“No poor bastard ever won a war by making ‘PowerPoint presentations’. You win a war by blood and guts, and above all, by mastering the art of warfare,” says the chief of a special force fighting Naxalites, on the strategy and unified policy to neutralise India’s biggest internal security threat.
An anti-Naxal operation forceIt was a bloody Saturday for the Special Task Force’s (STF) Platoon Commander Shankar Rao when his 61-personnel team, armed and prepared for anti-Naxal operations, was caught in an open triangle ambush near Pidmel-Polampalli area of Sukma district in Chhattisgarh on April 11. Surprised by the attack from three flanks, the STF jawans did their best to come out of the ambush; ultras, however, were able to inflict heavy damages, by killing seven jawans, including Rao, and injuring 11.
This was just the beginning. For the next three days, Maoists, considered the biggest internal security threat, carried out four deadly attacks, killing four more policemen and a BSF jawan in the state. It was a tragic reminder that Naxalites still retain striking capabilities and can hit at will—despite our daily political rhetoric.
The attacks in Chhattisgarh triggered a raging debate in security establishments on whether anti-Naxal offensives have been a massive failure. And whether a combined force of state police and Central paramilitary is in a position to tackle the insurgents, operating in 76 districts across 10 states.
Let us face the facts. The government data in the past decade (2005-2015) throws horrific figures about the state of
anti-Naxal operations: 4,510 people—1,753 jawans and 2,757 civilians—were
killed by Naxalites. During the same period, however, security forces killed
2,193 Naxalites. This means that on an average, the Naxalites killed
about two persons for every one they lost in the battlefield. They also
snatched away 536 sophisticated weapons from the security forces. Now, what is worrisome is the ruthless killing of police
informers. According to the Ministry of Home Affairs (MHA), in the first three
months of 2015, around 19 informers, responsible for gathering and
disseminating human intelligence (HUMINT), were killed.
Between 2010 and 2014, the figure was 879. The data is self-explanatory and raises a pertinent question: Has the nation made any dent on the Naxal movement? A senior IPS officer in his book notes: “We are fighting the war on their (Naxalites) terms, not our terms.” Pointing out the reasons for anti-Naxal operations not producing any worthwhile results in spite of huge investments and heavy deployment, he says, “The tragedy is that vast resources have been placed at the disposal of those who are simply not fit to command—who do not have slightest idea of combat.”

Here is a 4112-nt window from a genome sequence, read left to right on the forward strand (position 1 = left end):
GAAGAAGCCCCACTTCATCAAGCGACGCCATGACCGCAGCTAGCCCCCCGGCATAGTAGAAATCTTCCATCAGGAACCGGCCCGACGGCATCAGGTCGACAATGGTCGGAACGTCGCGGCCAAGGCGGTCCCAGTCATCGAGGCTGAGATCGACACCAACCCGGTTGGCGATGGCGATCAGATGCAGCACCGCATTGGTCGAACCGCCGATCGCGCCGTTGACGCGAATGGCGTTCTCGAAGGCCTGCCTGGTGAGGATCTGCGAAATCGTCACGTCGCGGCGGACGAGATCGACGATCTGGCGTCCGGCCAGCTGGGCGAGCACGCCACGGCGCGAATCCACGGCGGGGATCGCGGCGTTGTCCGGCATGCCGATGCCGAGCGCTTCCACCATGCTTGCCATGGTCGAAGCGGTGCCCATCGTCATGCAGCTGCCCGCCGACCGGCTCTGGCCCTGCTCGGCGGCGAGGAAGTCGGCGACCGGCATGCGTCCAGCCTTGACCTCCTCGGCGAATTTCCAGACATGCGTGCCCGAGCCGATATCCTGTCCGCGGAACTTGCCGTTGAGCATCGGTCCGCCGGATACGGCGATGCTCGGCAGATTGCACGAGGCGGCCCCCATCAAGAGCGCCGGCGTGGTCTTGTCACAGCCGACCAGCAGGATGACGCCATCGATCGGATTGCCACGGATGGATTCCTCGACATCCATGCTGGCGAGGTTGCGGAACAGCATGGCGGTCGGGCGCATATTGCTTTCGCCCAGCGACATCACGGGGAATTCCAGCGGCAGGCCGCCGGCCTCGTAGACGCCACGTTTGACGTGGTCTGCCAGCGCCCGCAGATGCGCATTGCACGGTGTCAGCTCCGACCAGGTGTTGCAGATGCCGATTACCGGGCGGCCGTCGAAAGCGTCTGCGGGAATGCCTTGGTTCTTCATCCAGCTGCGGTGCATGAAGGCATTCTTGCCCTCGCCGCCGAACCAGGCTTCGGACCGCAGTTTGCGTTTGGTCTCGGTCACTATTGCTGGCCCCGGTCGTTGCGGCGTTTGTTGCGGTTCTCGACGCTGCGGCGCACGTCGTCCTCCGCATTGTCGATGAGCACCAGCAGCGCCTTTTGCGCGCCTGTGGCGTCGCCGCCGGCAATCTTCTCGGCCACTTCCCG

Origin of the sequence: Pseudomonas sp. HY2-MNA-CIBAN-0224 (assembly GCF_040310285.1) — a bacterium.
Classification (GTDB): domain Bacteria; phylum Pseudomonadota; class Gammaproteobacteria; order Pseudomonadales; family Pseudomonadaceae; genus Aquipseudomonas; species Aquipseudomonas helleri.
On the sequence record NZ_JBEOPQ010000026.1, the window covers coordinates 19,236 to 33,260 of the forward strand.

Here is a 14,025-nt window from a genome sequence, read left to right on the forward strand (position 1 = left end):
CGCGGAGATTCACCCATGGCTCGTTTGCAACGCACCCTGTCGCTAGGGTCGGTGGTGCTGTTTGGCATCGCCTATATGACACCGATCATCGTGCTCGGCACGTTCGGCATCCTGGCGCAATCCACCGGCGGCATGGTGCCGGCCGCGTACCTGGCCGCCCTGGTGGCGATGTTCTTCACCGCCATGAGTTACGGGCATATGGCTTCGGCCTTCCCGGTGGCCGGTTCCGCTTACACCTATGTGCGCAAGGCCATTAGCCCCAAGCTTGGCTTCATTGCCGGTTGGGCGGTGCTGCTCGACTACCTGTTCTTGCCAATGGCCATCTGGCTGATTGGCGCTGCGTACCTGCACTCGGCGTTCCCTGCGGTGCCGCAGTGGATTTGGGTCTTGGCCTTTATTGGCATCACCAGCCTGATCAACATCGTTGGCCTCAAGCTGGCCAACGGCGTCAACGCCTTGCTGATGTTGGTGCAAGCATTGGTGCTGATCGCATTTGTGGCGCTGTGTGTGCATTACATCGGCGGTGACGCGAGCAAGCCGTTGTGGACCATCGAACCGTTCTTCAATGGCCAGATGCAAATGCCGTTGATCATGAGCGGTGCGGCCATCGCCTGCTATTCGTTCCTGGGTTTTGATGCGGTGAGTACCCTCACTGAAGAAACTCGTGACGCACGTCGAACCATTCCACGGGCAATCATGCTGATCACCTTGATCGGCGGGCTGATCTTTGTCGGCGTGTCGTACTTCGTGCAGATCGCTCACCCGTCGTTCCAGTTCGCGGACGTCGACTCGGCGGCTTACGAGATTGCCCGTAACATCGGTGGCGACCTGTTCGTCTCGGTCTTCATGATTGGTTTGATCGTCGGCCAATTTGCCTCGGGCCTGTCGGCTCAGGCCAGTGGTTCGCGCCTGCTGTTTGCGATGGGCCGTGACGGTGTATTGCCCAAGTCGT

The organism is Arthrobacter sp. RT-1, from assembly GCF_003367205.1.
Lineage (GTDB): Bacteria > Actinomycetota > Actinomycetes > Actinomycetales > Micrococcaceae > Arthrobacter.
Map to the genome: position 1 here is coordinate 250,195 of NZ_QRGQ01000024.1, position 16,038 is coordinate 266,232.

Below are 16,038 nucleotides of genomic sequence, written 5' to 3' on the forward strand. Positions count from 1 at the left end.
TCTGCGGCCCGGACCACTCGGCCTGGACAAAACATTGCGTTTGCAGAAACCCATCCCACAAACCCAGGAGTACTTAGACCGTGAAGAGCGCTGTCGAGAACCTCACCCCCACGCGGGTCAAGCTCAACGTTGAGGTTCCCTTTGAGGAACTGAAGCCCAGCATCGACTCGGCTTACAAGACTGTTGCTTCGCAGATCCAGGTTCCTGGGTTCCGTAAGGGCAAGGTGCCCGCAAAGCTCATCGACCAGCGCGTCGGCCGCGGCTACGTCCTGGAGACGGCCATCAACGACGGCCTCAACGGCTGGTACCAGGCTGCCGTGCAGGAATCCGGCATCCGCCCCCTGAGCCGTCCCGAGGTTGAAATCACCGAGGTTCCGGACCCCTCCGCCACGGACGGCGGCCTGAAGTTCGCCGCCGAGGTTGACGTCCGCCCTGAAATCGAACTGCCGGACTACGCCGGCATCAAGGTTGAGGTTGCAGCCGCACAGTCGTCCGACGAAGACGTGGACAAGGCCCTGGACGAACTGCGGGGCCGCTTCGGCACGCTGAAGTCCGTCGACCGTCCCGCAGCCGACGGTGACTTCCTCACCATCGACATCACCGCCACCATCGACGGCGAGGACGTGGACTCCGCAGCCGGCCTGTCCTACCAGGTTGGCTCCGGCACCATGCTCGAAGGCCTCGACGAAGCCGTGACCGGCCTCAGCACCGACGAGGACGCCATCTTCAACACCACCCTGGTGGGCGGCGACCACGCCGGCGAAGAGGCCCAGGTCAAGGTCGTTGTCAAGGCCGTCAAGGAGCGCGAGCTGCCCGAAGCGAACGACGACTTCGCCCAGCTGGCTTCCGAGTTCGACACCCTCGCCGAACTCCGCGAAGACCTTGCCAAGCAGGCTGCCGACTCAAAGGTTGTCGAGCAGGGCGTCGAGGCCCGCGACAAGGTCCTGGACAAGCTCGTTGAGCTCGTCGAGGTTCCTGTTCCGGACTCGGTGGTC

Although anti-Naxal operations are coordinated efforts of Central and state police forces, the former has deployed over 108 battalions (134,667 personnel approx.)—83 battalions of the Central Reserve Police Force (CRPF), 15 battalions of the Border Security Force (BSF), five battalions each of the Indo-Tibetan Border Police (ITBP) and Sashastra Seema Bal (SSB) in the Naxal-hit areas. The states have deployed an estimated 30,000 police personnel. If we combine the total strength, 164,667 pair of boots are on the ground to crush an estimated 10,000-15,000 armed Naxalites—10 jawans to kill one Naxalite.
A senior police officer from Chhattisgarh says the deployment of forces has increased but effectiveness is not satisfactory. “The police performance can be judged by the areas that the forces recapture and continue dominating. But, if we see the statistics of the last four-five years, there is no change on the ground. Despite increase in the boots on the ground, the Maoist-dominated areas we are supposed to recapture remain elusive,” says an IG-level officer in the affected areas.
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